Regardless of jurisdiction or management philosophy or methodology, the goals of MD, VA and DC are the same. Each is interested in maintaining and improving the largemouth bass fishery and to base decisions on the best possible science and data.
This cooperative, proposed by the MD DNR Black Bass Advisory Subcommittee, will share data and create a collaborative methodology over the next 20 years. The shared data will provide answers to fisheries management questions. Rather than basing Tidal Potomac management decisions on separate pieces of the puzzle, it will be managed by a complete image to see the big picture.
Potomac River Bassing in March
Water is warming to 50 degrees. Warm water discharge areas like Blue Plains and Four Mile Run are easier to fish.
Time to use suspending jerkbaits tied to 10 pound test Gamma Edge fluorocarbon line. Finding the clearest water, make long casts and make slight twitches and allow the baits to pause. Vary the length of pauses.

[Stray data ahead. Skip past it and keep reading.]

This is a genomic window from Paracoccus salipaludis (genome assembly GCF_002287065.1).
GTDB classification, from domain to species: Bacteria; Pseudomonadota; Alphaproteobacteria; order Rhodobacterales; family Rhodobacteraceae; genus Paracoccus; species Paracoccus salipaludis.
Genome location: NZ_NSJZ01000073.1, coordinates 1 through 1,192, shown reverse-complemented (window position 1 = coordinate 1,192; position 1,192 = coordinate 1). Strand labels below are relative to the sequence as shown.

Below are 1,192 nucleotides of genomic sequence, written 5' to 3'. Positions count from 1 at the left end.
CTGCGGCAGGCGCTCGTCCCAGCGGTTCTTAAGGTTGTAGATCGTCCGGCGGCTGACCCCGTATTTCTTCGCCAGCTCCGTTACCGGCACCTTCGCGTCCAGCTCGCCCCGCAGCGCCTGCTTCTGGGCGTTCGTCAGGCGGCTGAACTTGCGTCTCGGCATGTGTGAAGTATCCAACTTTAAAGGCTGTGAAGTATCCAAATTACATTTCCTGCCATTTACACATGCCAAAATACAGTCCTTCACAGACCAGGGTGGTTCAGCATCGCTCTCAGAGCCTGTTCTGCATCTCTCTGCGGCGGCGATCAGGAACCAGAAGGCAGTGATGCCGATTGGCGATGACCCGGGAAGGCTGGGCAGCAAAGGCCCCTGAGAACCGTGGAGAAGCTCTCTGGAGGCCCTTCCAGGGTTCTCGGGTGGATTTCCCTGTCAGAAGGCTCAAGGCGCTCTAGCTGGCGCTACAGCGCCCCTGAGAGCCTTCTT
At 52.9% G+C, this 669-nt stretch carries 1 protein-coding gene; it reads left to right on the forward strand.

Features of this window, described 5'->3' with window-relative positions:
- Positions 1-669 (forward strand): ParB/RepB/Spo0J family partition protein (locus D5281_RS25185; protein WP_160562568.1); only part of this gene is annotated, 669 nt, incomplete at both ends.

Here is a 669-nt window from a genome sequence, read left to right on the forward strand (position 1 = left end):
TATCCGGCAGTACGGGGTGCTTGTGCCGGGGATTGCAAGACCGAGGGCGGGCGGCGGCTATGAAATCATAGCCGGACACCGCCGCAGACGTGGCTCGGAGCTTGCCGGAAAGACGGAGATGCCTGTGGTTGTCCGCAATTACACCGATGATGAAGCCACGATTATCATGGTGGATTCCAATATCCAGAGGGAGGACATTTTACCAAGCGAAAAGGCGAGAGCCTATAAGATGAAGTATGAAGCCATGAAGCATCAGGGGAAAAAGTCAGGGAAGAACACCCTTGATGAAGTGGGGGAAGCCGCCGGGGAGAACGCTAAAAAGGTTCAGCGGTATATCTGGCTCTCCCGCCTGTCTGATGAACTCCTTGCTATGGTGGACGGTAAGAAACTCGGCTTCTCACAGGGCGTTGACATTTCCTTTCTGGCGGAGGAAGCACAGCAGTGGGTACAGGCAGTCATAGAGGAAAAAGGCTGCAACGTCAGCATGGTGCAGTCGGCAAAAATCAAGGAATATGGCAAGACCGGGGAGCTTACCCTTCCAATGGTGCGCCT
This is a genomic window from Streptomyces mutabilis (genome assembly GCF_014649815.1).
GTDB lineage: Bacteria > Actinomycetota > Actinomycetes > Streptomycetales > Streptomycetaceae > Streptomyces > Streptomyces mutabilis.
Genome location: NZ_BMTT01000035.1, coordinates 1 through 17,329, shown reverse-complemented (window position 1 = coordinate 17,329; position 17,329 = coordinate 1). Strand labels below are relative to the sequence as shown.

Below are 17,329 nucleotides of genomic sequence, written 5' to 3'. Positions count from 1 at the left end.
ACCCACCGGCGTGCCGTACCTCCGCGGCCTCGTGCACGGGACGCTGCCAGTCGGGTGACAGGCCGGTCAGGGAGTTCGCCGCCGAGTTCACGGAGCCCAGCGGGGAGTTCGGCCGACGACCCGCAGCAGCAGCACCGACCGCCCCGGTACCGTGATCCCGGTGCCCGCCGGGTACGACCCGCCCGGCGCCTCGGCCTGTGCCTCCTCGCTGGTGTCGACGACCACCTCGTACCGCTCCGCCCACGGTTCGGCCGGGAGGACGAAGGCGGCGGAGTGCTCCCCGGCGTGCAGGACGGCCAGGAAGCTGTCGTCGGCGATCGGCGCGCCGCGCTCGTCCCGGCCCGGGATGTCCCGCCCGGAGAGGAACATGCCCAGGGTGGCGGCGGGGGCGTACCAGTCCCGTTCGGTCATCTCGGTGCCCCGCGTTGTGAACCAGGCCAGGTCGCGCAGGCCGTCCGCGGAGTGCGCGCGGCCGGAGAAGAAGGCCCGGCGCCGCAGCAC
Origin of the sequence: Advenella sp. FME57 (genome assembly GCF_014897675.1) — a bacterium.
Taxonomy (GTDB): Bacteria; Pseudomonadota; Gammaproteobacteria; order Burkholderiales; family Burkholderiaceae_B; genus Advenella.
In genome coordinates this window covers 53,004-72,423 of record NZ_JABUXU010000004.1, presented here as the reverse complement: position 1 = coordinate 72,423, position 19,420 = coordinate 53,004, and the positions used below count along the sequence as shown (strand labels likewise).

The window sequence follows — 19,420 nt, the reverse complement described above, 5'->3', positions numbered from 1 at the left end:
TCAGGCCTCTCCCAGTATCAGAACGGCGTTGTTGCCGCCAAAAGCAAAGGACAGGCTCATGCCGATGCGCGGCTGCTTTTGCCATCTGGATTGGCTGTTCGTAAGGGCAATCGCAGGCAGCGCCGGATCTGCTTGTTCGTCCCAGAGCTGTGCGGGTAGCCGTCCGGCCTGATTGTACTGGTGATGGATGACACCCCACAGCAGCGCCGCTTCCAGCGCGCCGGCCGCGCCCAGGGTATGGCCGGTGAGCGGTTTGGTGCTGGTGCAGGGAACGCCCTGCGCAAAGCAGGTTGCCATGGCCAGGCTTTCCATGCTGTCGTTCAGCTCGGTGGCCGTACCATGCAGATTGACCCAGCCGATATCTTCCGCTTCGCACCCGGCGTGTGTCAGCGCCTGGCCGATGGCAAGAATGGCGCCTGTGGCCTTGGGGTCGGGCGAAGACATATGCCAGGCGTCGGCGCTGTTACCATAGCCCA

Lipless crankbaits in red, chartreuse, and chrome patterns on 10 pound test Gamma Edge fluorocarbon line, on Quantum Smoke baitcasting reels, can be slowly retrieved along the bottom. Use a Quantum Medium action cranking rod for best results. Cover rocky bottom area on flats close to creek mouths and points.
Drop shot remains a mainstay this time of the year as well. Use 15 pound test Gamma Torque braid with 10 pound test edge leaders. A 3/16 Water Gremlin BullShot weight will anchor this rig. Also use split shot rigs in the same areas and around cover. Mustad 2/0 Mega Bite hooks are perfect for 4-5 inch soft plastics.
Other finesse rigs are still effective. Mustad 1/8 ounce mushroom heads with small worms also work once fish are found. Cast and gently pop off the bottom and allow them to sit while shaking.
Author Capt. Steve Chaconas is Potomac River bass fishing guide. Potomac fishing reports: nationalbass.com. Book trips/purchase gift certificates: info@NationalBass.com.